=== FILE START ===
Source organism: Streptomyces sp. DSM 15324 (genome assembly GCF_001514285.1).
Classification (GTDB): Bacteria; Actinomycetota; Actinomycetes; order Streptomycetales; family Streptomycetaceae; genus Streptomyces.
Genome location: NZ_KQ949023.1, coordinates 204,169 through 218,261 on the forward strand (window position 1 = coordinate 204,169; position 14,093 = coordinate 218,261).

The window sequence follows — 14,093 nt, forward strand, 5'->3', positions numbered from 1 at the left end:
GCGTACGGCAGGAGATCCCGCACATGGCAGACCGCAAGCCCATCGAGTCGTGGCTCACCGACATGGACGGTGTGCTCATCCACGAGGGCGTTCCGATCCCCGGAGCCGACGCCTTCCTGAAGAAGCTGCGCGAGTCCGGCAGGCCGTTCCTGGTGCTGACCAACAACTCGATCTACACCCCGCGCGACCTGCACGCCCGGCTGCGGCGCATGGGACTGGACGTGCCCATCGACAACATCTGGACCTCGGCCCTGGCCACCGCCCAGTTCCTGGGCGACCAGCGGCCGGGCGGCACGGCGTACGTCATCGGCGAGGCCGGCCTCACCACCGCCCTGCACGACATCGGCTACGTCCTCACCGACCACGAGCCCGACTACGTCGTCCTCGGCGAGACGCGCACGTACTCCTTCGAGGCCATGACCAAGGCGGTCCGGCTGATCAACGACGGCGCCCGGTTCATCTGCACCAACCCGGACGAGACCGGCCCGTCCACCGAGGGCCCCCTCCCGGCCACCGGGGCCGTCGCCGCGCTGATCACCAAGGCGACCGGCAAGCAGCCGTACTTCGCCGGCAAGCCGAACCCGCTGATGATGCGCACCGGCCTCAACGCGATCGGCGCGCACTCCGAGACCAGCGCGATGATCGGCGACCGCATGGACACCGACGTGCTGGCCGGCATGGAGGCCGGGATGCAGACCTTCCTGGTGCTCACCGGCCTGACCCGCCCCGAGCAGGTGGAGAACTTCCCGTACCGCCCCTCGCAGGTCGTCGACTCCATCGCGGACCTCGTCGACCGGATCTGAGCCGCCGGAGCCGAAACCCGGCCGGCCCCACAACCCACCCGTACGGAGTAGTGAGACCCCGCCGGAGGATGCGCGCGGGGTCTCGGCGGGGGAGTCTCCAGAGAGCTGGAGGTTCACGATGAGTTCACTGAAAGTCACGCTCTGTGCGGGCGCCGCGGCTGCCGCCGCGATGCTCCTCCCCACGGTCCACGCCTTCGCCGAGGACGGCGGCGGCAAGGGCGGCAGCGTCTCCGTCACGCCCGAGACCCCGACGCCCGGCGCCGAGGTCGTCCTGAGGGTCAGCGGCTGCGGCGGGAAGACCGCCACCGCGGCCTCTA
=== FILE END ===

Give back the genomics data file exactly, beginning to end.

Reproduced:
Source organism: Streptomyces sp. DSM 15324 (genome assembly GCF_001514285.1).
Classification (GTDB): Bacteria; Actinomycetota; Actinomycetes; order Streptomycetales; family Streptomycetaceae; genus Streptomyces.
Genome location: NZ_KQ949023.1, coordinates 204,169 through 218,261 on the forward strand (window position 1 = coordinate 204,169; position 14,093 = coordinate 218,261).

The window sequence follows — 14,093 nt, forward strand, 5'->3', positions numbered from 1 at the left end:
GCGTACGGCAGGAGATCCCGCACATGGCAGACCGCAAGCCCATCGAGTCGTGGCTCACCGACATGGACGGTGTGCTCATCCACGAGGGCGTTCCGATCCCCGGAGCCGACGCCTTCCTGAAGAAGCTGCGCGAGTCCGGCAGGCCGTTCCTGGTGCTGACCAACAACTCGATCTACACCCCGCGCGACCTGCACGCCCGGCTGCGGCGCATGGGACTGGACGTGCCCATCGACAACATCTGGACCTCGGCCCTGGCCACCGCCCAGTTCCTGGGCGACCAGCGGCCGGGCGGCACGGCGTACGTCATCGGCGAGGCCGGCCTCACCACCGCCCTGCACGACATCGGCTACGTCCTCACCGACCACGAGCCCGACTACGTCGTCCTCGGCGAGACGCGCACGTACTCCTTCGAGGCCATGACCAAGGCGGTCCGGCTGATCAACGACGGCGCCCGGTTCATCTGCACCAACCCGGACGAGACCGGCCCGTCCACCGAGGGCCCCCTCCCGGCCACCGGGGCCGTCGCCGCGCTGATCACCAAGGCGACCGGCAAGCAGCCGTACTTCGCCGGCAAGCCGAACCCGCTGATGATGCGCACCGGCCTCAACGCGATCGGCGCGCACTCCGAGACCAGCGCGATGATCGGCGACCGCATGGACACCGACGTGCTGGCCGGCATGGAGGCCGGGATGCAGACCTTCCTGGTGCTCACCGGCCTGACCCGCCCCGAGCAGGTGGAGAACTTCCCGTACCGCCCCTCGCAGGTCGTCGACTCCATCGCGGACCTCGTCGACCGGATCTGAGCCGCCGGAGCCGAAACCCGGCCGGCCCCACAACCCACCCGTACGGAGTAGTGAGACCCCGCCGGAGGATGCGCGCGGGGTCTCGGCGGGGGAGTCTCCAGAGAGCTGGAGGTTCACGATGAGTTCACTGAAAGTCACGCTCTGTGCGGGCGCCGCGGCTGCCGCCGCGATGCTCCTCCCCACGGTCCACGCCTTCGCCGAGGACGGCGGCGGCAAGGGCGGCAGCGTCTCCGTCACGCCCGAGACCCCGACGCCCGGCGCCGAGGTCGTCCTGAGGGTCAGCGGCTGCGGCGGGAAGACCGCCACCGCGGCCTCTA